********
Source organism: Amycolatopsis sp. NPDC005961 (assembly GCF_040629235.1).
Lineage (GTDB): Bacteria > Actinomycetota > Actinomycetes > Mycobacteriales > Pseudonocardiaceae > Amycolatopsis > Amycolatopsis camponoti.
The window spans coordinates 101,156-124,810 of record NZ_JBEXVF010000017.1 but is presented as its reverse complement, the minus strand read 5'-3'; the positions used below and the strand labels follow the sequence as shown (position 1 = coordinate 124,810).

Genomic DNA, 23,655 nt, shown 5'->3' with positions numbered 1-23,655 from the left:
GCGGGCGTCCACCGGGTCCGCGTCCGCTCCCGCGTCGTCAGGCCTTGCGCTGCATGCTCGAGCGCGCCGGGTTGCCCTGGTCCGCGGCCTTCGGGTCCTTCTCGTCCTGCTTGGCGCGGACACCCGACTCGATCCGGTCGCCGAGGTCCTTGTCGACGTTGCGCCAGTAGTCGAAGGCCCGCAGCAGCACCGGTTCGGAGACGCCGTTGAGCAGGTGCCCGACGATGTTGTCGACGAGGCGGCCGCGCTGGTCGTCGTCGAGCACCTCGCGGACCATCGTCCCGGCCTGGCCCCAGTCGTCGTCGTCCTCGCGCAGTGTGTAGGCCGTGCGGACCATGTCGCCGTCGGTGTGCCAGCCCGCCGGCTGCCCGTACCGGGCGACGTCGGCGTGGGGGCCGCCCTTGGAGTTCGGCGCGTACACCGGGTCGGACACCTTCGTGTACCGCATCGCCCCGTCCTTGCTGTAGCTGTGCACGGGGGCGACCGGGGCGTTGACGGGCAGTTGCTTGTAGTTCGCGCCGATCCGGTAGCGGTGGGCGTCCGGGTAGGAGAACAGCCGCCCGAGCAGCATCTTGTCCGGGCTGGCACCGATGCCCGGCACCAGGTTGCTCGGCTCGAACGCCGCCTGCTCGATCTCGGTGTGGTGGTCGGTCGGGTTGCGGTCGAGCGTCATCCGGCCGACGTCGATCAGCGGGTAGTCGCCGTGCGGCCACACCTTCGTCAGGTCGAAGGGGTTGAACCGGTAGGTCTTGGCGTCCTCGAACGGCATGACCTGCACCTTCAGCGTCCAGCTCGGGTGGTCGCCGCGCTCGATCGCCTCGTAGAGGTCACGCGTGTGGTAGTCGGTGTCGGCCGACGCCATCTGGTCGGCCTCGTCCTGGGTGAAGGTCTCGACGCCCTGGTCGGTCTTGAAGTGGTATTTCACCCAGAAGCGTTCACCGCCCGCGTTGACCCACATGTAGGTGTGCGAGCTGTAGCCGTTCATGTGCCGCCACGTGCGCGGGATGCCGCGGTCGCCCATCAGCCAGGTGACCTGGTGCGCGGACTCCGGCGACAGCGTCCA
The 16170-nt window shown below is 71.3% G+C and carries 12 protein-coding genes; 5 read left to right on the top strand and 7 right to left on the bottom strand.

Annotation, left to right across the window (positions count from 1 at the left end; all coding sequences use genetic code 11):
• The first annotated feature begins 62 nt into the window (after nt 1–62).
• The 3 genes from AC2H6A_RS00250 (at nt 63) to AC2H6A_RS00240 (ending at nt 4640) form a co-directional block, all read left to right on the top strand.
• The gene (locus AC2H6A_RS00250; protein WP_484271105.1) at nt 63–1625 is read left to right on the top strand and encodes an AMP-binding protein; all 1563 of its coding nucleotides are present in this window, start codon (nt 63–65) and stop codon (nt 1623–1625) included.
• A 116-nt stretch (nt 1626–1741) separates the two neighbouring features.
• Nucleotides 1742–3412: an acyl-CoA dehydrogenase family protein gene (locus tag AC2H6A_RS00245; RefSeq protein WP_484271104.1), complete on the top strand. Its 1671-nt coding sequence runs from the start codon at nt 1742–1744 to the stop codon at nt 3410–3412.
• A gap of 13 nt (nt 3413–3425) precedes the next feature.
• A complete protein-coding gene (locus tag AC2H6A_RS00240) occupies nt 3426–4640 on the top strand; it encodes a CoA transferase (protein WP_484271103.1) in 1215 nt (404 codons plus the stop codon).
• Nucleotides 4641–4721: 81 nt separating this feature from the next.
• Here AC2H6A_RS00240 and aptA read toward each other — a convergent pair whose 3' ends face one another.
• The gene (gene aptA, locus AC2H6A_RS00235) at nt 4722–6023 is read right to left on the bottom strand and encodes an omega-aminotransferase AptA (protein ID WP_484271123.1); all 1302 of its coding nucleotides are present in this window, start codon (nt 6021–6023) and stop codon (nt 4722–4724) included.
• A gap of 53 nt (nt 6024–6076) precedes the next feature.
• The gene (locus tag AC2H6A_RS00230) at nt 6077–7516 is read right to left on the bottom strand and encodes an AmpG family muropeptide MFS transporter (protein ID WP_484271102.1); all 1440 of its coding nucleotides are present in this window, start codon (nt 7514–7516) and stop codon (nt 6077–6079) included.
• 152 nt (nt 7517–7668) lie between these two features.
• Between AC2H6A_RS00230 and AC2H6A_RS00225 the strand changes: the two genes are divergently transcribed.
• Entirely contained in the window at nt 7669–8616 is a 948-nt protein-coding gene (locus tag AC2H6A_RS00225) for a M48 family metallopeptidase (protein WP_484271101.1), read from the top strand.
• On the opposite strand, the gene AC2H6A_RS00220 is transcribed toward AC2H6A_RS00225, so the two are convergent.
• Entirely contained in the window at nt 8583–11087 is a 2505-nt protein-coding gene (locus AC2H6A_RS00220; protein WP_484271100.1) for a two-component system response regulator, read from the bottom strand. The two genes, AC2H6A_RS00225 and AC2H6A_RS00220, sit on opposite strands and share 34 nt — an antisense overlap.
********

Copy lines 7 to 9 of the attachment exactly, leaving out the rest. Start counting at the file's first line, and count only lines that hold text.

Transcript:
Annotation, left to right across the window (positions count from 1 at the left end; all coding sequences use genetic code 11):
• The first annotated feature begins 62 nt into the window (after nt 1–62).
• The 3 genes from AC2H6A_RS00250 (at nt 63) to AC2H6A_RS00240 (ending at nt 4640) form a co-directional block, all read left to right on the top strand.